MOSCOW/BEIJING – Russia and China rejected an allegation by Microsoft that they are allegedly “seeking to meddle in the United States’ 2020 presidential election”, accusing the American tech giant of fabrication and attempts of creating trouble where there is none.
“Microsoft’s conclusions Russia allegedly interfered in the US election do not deserve attention as long as there is no substantial proof”, Russian Presidential Spokesman, Dmitry Peskov told the media on Friday.
“Since the end of 2016 (when the first claims emerged that a group of ‘Russian hackers’ had been exposed) we have not seen any sensible arguments, proof or anything else <…> that might indicate that some organizations related to Russia might have been involved in some cybercrime,” Peskov said, TASS reported.
“You will agree that there was no sensible information then. There were some absolutely groundless charges, some phobias that there must be Russian cyber monsters behind any cybercrime. If this [Microsoft report] follows the same pattern, it is merely indicative of low qualification. If there are some professional arguments there [in the Microsoft report], then they should be turned an attentive ear to, of course,” Peskov said.
The presidential spokesman said he had not seen the Microsoft report himself yet and asked journalists to quote some of the arguments the company’s analysts had used.
“What makes Microsoft think that it was a group of Russian hackers?” he asked, adding, “What makes them think that they were Chinese, Iranian and Russian [hackers]? Does the report say so? Why didn’t they say that there had been French or Polish hackers, or an Estonian group involved?”
Peskov promised he would make more comments on this issue as soon as journalists found in the published report at least some proof that the cybercriminals belonged to a certain country.
In response to a quote from the report read out by journalists that US intelligence officials had allegedly found evidence of Russia’s meddling in the elections Peskov said that “the US intelligence has repeatedly made mistakes and this was recognized in the process of various investigations and parliamentary probes”.
“It was recognized by US legislators themselves and their commissions that looked into Russia’s rumored interference in elections. Then there followed official conclusions by these commissions that Russia had not interfered in the elections,” he said.
The Kremlin spokesman called for interpreting such reports “with far greater tolerance.”
“We’ve heard all this many times, to our regret. I can merely say once again that Russia did not intervene, does not intervene and has no intention to intervene in any country’s internal affairs or election processes. Likewise, we strongly dislike it when others try to meddle in our affairs,” Peskov said.
“The US presidential election is the US’s internal affair,” Chinese Foreign Ministry Spokesperson Zhao Lijian said at a regular press conference in Beijing on Friday, PressTV reported.
“We have no interest to interfere in it, and we never interfered in it,” he added.
The remarks came after Microsoft claimed that it had allegedly detected Chinese, Russian, and Iranian efforts to target “people and organizations involved in the upcoming presidential election”.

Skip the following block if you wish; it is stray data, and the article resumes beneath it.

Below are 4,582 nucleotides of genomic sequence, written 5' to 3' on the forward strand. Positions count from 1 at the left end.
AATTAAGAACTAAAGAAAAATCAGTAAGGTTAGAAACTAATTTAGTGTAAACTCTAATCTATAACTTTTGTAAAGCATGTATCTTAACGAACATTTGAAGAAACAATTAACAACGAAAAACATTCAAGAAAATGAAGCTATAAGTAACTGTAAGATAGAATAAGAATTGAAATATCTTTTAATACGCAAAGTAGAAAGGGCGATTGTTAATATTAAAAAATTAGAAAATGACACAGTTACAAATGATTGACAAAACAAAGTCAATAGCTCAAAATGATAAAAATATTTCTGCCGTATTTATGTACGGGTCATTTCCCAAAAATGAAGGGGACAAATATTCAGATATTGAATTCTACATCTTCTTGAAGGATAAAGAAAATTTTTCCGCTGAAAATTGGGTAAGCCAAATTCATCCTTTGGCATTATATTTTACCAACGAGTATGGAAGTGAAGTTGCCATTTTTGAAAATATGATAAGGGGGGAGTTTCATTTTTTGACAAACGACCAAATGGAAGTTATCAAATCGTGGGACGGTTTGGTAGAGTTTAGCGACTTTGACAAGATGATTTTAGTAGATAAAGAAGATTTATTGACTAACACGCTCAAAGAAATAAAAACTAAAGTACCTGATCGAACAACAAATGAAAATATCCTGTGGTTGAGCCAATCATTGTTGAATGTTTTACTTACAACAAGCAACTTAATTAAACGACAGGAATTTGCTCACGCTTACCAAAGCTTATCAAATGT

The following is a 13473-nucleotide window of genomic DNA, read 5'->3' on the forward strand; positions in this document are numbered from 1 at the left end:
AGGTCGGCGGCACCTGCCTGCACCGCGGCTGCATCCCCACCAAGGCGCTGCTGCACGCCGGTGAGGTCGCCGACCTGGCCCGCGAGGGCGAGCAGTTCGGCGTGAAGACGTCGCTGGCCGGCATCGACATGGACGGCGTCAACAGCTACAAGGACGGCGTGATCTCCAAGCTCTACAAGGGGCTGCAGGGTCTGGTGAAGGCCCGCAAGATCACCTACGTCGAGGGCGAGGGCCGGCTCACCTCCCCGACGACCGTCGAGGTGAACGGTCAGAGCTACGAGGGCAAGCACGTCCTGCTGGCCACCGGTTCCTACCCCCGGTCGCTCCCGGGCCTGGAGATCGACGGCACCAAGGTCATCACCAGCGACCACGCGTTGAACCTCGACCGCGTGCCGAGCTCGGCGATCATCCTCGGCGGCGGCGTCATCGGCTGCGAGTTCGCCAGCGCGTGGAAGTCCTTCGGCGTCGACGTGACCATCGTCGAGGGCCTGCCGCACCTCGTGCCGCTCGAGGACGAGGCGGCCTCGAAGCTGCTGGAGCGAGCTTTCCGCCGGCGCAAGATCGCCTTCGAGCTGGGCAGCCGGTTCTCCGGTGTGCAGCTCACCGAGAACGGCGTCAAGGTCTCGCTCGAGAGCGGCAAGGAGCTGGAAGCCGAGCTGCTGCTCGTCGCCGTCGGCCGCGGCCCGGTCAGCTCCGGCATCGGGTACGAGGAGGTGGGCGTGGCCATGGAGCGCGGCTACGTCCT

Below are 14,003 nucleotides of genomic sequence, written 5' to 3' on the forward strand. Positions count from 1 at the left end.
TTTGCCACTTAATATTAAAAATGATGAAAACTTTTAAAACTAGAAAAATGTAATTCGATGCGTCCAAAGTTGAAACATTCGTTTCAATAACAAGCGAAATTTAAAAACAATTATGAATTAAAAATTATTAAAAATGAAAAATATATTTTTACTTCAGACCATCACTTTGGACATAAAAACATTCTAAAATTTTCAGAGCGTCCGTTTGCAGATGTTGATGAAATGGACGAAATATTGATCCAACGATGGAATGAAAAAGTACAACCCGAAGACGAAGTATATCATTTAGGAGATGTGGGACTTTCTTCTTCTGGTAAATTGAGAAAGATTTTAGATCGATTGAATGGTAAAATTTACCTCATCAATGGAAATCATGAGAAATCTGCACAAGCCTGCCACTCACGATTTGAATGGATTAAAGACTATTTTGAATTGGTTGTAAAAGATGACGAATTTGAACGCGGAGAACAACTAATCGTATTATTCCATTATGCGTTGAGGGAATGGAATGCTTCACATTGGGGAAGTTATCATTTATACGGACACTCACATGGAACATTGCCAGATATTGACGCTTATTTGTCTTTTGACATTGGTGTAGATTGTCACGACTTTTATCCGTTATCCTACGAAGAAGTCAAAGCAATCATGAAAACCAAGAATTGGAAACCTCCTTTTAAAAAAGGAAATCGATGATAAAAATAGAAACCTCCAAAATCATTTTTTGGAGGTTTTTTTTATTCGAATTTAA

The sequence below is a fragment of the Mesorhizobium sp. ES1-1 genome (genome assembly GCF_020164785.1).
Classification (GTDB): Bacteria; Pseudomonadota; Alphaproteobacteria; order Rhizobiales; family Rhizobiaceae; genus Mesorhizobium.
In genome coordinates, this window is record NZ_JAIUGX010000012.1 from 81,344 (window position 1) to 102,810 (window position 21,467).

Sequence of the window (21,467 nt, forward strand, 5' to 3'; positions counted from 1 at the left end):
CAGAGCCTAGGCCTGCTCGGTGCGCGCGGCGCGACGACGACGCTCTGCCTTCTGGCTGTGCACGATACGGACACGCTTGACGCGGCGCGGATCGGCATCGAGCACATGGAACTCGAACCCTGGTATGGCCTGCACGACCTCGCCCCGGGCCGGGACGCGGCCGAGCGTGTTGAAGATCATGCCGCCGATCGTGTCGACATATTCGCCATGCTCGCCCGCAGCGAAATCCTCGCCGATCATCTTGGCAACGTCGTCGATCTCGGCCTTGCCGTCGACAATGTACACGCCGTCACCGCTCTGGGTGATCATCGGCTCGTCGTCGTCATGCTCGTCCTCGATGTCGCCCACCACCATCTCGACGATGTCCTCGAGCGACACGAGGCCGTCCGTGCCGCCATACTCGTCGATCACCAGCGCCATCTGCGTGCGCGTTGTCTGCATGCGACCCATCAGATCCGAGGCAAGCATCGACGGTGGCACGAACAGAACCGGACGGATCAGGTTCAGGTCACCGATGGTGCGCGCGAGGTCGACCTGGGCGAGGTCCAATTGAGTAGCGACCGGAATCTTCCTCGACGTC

Microsoft claimed that the attempts had been launched against campaigns associated with both US President Donald Trump and his Democratic rival, Joe Biden. It also claimed that most of the attacks had been “detected and stopped by security tools built into our products”.
Separately on Friday, Iran’s Foreign Ministry Spokesman Saeed Khatibzadeh also rejected the allegation by Microsoft. Khatibzadeh said Tehran had no interest in the outcome of the US election. Relations between the United States and China have hit the lowest level in decades over a range of issues, including trade, human rights, the South China Sea, Taiwan, and the coronavirus pandemic.
The US has also been using national security pretexts as an excuse to impose restrictions on Chinese communication apps and technologies. It has already targeted Chinese tech giant Huawei over allegations of security threats. Washington has also banned China’s popular video-sharing service TikTok as well as WeChat from operating in the US.
Zhao warned in his Friday remarks “the world had to be on high alert instead for American tech corporations installing back doorways and harvesting private information for safety services”.
With the US presidential election two months away, Twitter, Google, and Facebook have all said they are reinforcing protections to curb the “spread of misinformation”. The US corporation Microsoft on Thursday claimed that hackers from Russia, Iran and China were allegedly behind cyberattacks against individuals and organizations related to the forthcoming US presidential election.
Microsoft claims that a hacker group called Strontium (also known under the nickname Fancy Bear – TASS), allegedly operating from Russia, carried out attacks against 200 organizations, including election teams, human rights groups and parties.
Supposed groups operating from China and Iran are alleged to have targeted senior officials connected with the election teams of Donald Trump and Joseph Biden. The company claims that its protection instruments had “timely exposed and prevented most of these attacks”. All of the organizations and individuals that were reportedly attacked received corresponding notifications from Microsoft.